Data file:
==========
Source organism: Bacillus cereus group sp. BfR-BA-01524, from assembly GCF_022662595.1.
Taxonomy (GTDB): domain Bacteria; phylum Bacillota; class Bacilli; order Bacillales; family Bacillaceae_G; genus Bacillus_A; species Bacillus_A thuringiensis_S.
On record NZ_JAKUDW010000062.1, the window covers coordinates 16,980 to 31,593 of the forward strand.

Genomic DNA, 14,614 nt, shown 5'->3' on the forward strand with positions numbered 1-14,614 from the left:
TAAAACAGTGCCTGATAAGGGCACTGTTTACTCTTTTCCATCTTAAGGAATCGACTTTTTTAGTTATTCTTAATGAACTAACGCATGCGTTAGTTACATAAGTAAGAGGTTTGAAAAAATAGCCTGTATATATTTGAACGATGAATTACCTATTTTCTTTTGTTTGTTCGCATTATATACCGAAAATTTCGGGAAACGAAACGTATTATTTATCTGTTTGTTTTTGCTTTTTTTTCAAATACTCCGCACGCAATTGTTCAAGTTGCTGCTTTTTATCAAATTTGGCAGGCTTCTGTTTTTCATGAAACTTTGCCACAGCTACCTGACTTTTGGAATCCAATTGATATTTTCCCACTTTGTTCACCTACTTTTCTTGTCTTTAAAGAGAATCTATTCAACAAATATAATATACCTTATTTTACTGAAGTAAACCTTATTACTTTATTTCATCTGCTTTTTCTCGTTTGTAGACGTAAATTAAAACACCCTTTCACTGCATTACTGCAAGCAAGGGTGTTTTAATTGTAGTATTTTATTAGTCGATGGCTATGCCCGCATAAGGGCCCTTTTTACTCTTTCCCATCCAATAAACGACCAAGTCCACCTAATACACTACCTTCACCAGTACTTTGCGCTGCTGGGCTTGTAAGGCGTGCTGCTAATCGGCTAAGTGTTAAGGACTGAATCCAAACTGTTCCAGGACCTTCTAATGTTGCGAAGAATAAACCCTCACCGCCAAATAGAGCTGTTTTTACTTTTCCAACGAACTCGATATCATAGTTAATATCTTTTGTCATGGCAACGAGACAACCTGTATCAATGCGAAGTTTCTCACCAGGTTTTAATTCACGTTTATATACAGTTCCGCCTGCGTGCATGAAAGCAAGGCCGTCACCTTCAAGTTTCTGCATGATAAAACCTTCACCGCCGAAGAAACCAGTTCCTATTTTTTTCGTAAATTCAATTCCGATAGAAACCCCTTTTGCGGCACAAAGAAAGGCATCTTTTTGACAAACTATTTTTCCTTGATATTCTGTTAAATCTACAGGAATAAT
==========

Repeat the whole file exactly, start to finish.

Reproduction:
Source organism: Bacillus cereus group sp. BfR-BA-01524, from assembly GCF_022662595.1.
Taxonomy (GTDB): domain Bacteria; phylum Bacillota; class Bacilli; order Bacillales; family Bacillaceae_G; genus Bacillus_A; species Bacillus_A thuringiensis_S.
On record NZ_JAKUDW010000062.1, the window covers coordinates 16,980 to 31,593 of the forward strand.

Genomic DNA, 14,614 nt, shown 5'->3' on the forward strand with positions numbered 1-14,614 from the left:
TAAAACAGTGCCTGATAAGGGCACTGTTTACTCTTTTCCATCTTAAGGAATCGACTTTTTTAGTTATTCTTAATGAACTAACGCATGCGTTAGTTACATAAGTAAGAGGTTTGAAAAAATAGCCTGTATATATTTGAACGATGAATTACCTATTTTCTTTTGTTTGTTCGCATTATATACCGAAAATTTCGGGAAACGAAACGTATTATTTATCTGTTTGTTTTTGCTTTTTTTTCAAATACTCCGCACGCAATTGTTCAAGTTGCTGCTTTTTATCAAATTTGGCAGGCTTCTGTTTTTCATGAAACTTTGCCACAGCTACCTGACTTTTGGAATCCAATTGATATTTTCCCACTTTGTTCACCTACTTTTCTTGTCTTTAAAGAGAATCTATTCAACAAATATAATATACCTTATTTTACTGAAGTAAACCTTATTACTTTATTTCATCTGCTTTTTCTCGTTTGTAGACGTAAATTAAAACACCCTTTCACTGCATTACTGCAAGCAAGGGTGTTTTAATTGTAGTATTTTATTAGTCGATGGCTATGCCCGCATAAGGGCCCTTTTTACTCTTTCCCATCCAATAAACGACCAAGTCCACCTAATACACTACCTTCACCAGTACTTTGCGCTGCTGGGCTTGTAAGGCGTGCTGCTAATCGGCTAAGTGTTAAGGACTGAATCCAAACTGTTCCAGGACCTTCTAATGTTGCGAAGAATAAACCCTCACCGCCAAATAGAGCTGTTTTTACTTTTCCAACGAACTCGATATCATAGTTAATATCTTTTGTCATGGCAACGAGACAACCTGTATCAATGCGAAGTTTCTCACCAGGTTTTAATTCACGTTTATATACAGTTCCGCCTGCGTGCATGAAAGCAAGGCCGTCACCTTCAAGTTTCTGCATGATAAAACCTTCACCGCCGAAGAAACCAGTTCCTATTTTTTTCGTAAATTCAATTCCGATAGAAACCCCTTTTGCGGCACAAAGAAAGGCATCTTTTTGACAAACTATTTTTCCTTGATATTCTGTTAAATCTACAGGAATAAT